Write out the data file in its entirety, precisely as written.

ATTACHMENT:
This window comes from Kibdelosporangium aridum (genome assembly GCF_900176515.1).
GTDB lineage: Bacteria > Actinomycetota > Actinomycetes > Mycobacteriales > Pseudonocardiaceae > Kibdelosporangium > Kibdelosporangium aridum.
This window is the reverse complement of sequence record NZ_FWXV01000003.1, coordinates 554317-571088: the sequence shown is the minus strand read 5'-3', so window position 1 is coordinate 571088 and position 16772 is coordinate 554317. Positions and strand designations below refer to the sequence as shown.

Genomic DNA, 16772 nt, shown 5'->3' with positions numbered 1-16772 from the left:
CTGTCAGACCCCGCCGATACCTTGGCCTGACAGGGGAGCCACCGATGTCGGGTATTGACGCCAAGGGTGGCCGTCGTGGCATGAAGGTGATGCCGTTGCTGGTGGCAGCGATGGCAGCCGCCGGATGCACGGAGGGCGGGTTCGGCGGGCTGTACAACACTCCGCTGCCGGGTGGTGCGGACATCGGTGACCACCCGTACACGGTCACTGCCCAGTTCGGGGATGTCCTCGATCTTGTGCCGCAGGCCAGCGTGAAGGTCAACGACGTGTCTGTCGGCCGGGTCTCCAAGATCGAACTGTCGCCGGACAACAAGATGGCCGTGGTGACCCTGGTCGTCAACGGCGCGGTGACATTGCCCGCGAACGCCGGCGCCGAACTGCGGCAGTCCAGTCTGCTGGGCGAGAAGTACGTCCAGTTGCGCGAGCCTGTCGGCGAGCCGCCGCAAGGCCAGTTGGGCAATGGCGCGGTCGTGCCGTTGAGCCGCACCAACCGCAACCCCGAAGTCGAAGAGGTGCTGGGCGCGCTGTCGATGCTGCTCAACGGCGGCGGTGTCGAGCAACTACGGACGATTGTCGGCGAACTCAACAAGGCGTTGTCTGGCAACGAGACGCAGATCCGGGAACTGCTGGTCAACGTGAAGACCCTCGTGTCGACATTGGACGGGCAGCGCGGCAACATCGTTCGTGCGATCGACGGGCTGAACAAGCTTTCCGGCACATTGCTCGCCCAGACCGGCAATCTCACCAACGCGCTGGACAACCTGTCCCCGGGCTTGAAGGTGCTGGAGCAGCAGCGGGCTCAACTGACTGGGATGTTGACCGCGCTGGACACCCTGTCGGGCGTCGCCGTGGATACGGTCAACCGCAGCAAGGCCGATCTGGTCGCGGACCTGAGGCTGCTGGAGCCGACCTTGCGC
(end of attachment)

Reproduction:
This window comes from Kibdelosporangium aridum (genome assembly GCF_900176515.1).
GTDB lineage: Bacteria > Actinomycetota > Actinomycetes > Mycobacteriales > Pseudonocardiaceae > Kibdelosporangium > Kibdelosporangium aridum.
This window is the reverse complement of sequence record NZ_FWXV01000003.1, coordinates 554317-571088: the sequence shown is the minus strand read 5'-3', so window position 1 is coordinate 571088 and position 16772 is coordinate 554317. Positions and strand designations below refer to the sequence as shown.

Genomic DNA, 16772 nt, shown 5'->3' with positions numbered 1-16772 from the left:
CTGTCAGACCCCGCCGATACCTTGGCCTGACAGGGGAGCCACCGATGTCGGGTATTGACGCCAAGGGTGGCCGTCGTGGCATGAAGGTGATGCCGTTGCTGGTGGCAGCGATGGCAGCCGCCGGATGCACGGAGGGCGGGTTCGGCGGGCTGTACAACACTCCGCTGCCGGGTGGTGCGGACATCGGTGACCACCCGTACACGGTCACTGCCCAGTTCGGGGATGTCCTCGATCTTGTGCCGCAGGCCAGCGTGAAGGTCAACGACGTGTCTGTCGGCCGGGTCTCCAAGATCGAACTGTCGCCGGACAACAAGATGGCCGTGGTGACCCTGGTCGTCAACGGCGCGGTGACATTGCCCGCGAACGCCGGCGCCGAACTGCGGCAGTCCAGTCTGCTGGGCGAGAAGTACGTCCAGTTGCGCGAGCCTGTCGGCGAGCCGCCGCAAGGCCAGTTGGGCAATGGCGCGGTCGTGCCGTTGAGCCGCACCAACCGCAACCCCGAAGTCGAAGAGGTGCTGGGCGCGCTGTCGATGCTGCTCAACGGCGGCGGTGTCGAGCAACTACGGACGATTGTCGGCGAACTCAACAAGGCGTTGTCTGGCAACGAGACGCAGATCCGGGAACTGCTGGTCAACGTGAAGACCCTCGTGTCGACATTGGACGGGCAGCGCGGCAACATCGTTCGTGCGATCGACGGGCTGAACAAGCTTTCCGGCACATTGCTCGCCCAGACCGGCAATCTCACCAACGCGCTGGACAACCTGTCCCCGGGCTTGAAGGTGCTGGAGCAGCAGCGGGCTCAACTGACTGGGATGTTGACCGCGCTGGACACCCTGTCGGGCGTCGCCGTGGATACGGTCAACCGCAGCAAGGCCGATCTGGTCGCGGACCTGAGGCTGCTGGAGCCGACCTTGCGC